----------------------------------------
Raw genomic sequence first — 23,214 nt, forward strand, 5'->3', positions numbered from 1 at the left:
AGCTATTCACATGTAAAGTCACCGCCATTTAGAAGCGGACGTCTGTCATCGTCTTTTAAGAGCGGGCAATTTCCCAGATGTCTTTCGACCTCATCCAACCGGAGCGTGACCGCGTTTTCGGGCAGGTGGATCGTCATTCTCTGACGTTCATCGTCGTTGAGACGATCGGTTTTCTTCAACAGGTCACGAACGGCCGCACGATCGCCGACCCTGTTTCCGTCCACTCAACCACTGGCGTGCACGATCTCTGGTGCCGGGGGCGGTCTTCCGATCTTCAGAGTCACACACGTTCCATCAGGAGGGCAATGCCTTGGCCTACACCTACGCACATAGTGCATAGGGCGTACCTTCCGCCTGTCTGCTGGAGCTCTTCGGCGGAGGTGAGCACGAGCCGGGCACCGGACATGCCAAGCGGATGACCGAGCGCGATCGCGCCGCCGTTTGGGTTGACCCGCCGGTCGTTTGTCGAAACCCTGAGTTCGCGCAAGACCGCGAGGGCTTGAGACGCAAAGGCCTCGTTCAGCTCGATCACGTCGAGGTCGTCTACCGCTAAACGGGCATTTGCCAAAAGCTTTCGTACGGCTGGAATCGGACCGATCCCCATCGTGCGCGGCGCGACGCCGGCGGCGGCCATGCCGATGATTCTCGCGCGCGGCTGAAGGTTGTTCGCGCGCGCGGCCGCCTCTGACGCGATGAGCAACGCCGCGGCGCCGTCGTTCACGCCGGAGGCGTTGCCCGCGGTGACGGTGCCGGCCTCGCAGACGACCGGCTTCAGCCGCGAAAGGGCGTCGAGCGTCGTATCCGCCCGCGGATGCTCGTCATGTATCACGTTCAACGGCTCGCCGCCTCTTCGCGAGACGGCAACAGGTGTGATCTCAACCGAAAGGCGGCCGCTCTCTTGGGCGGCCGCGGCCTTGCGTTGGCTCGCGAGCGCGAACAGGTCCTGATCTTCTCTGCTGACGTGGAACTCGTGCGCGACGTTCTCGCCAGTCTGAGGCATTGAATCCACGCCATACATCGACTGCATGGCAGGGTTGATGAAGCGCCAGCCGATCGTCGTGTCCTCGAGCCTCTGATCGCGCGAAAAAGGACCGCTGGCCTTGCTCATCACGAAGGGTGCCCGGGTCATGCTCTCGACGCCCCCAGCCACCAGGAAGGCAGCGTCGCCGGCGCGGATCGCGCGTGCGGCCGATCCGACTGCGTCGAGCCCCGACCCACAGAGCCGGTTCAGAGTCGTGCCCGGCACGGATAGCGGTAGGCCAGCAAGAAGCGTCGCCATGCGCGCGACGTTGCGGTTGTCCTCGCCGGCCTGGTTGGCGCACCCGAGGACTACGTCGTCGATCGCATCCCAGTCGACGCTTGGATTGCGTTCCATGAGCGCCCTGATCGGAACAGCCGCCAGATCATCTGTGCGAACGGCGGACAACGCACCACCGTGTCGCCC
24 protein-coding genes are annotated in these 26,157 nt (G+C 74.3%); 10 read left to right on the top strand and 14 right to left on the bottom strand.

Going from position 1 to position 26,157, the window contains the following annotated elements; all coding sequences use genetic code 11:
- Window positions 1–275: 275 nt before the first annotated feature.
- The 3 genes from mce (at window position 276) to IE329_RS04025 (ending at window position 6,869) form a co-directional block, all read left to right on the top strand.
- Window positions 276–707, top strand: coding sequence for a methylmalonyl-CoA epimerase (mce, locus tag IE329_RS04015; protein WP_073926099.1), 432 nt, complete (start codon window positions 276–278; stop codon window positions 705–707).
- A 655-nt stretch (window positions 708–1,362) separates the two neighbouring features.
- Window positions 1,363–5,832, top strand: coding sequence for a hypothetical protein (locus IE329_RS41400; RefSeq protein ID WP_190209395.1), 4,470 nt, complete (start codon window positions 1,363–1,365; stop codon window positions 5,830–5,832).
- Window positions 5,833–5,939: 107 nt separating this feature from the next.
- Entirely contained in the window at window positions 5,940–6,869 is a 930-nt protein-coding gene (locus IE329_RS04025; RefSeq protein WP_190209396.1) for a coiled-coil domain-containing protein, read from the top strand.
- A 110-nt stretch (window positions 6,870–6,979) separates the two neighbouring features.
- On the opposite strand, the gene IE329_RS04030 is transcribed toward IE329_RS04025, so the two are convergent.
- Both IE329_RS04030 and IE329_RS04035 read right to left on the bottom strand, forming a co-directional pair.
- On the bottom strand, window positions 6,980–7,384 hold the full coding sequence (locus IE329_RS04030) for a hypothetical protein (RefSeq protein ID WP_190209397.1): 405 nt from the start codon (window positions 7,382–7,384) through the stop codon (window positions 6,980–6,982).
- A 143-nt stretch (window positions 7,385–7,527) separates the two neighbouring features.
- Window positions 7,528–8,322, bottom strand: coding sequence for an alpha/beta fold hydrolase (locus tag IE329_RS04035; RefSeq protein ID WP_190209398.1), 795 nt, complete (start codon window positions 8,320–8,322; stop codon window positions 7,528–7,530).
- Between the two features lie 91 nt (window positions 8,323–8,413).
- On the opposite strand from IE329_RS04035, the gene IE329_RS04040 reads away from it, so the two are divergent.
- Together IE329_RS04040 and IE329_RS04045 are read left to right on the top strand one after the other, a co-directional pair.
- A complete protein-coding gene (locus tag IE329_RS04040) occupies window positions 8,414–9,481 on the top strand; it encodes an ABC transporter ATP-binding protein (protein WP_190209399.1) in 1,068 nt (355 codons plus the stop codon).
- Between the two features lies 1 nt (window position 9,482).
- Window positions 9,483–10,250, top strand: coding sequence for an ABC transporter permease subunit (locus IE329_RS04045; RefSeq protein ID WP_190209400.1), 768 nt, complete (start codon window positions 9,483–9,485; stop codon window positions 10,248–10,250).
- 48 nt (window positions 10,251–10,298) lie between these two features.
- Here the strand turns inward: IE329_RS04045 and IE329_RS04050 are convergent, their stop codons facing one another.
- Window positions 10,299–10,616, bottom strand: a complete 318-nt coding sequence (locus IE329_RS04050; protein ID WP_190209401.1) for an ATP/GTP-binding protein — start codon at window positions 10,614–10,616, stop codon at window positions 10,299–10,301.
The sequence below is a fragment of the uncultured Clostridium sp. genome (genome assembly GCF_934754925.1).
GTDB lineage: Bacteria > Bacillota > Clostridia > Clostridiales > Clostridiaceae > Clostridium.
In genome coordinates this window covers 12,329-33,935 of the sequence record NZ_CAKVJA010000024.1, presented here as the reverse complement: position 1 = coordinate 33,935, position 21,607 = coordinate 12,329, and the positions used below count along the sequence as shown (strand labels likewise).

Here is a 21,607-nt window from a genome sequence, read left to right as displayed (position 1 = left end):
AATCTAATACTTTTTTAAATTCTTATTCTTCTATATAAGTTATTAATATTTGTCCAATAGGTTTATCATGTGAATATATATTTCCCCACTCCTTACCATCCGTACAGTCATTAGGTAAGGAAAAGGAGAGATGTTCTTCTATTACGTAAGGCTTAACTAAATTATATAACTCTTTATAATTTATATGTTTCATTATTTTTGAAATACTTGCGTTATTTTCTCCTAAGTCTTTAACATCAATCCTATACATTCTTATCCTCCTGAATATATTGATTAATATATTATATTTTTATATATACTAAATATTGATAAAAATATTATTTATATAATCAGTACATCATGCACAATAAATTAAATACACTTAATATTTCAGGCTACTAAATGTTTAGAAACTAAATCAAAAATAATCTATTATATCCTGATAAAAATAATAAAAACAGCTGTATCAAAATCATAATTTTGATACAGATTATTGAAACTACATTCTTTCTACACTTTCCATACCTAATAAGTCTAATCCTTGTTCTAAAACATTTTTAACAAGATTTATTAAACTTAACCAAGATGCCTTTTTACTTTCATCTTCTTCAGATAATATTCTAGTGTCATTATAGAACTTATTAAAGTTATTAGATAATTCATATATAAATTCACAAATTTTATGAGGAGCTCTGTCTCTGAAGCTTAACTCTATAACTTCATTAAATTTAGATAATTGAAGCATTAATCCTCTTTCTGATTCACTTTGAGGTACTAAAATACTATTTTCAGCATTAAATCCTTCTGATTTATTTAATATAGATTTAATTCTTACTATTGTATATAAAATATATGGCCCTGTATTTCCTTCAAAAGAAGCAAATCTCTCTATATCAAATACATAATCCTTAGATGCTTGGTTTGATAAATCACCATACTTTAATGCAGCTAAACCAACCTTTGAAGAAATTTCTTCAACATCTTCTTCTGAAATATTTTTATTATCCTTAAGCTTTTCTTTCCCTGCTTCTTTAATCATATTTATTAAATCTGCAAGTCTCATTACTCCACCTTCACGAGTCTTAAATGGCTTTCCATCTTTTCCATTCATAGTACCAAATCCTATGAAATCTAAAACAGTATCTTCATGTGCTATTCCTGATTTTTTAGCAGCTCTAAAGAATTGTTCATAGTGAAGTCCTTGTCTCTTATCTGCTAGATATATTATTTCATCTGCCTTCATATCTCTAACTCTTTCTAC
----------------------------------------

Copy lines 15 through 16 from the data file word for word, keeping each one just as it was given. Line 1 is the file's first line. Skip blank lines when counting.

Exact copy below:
- On the bottom strand, window positions 6,980–7,384 hold the full coding sequence (locus IE329_RS04030) for a hypothetical protein (RefSeq protein ID WP_190209397.1): 405 nt from the start codon (window positions 7,382–7,384) through the stop codon (window positions 6,980–6,982).
- A 143-nt stretch (window positions 7,385–7,527) separates the two neighbouring features.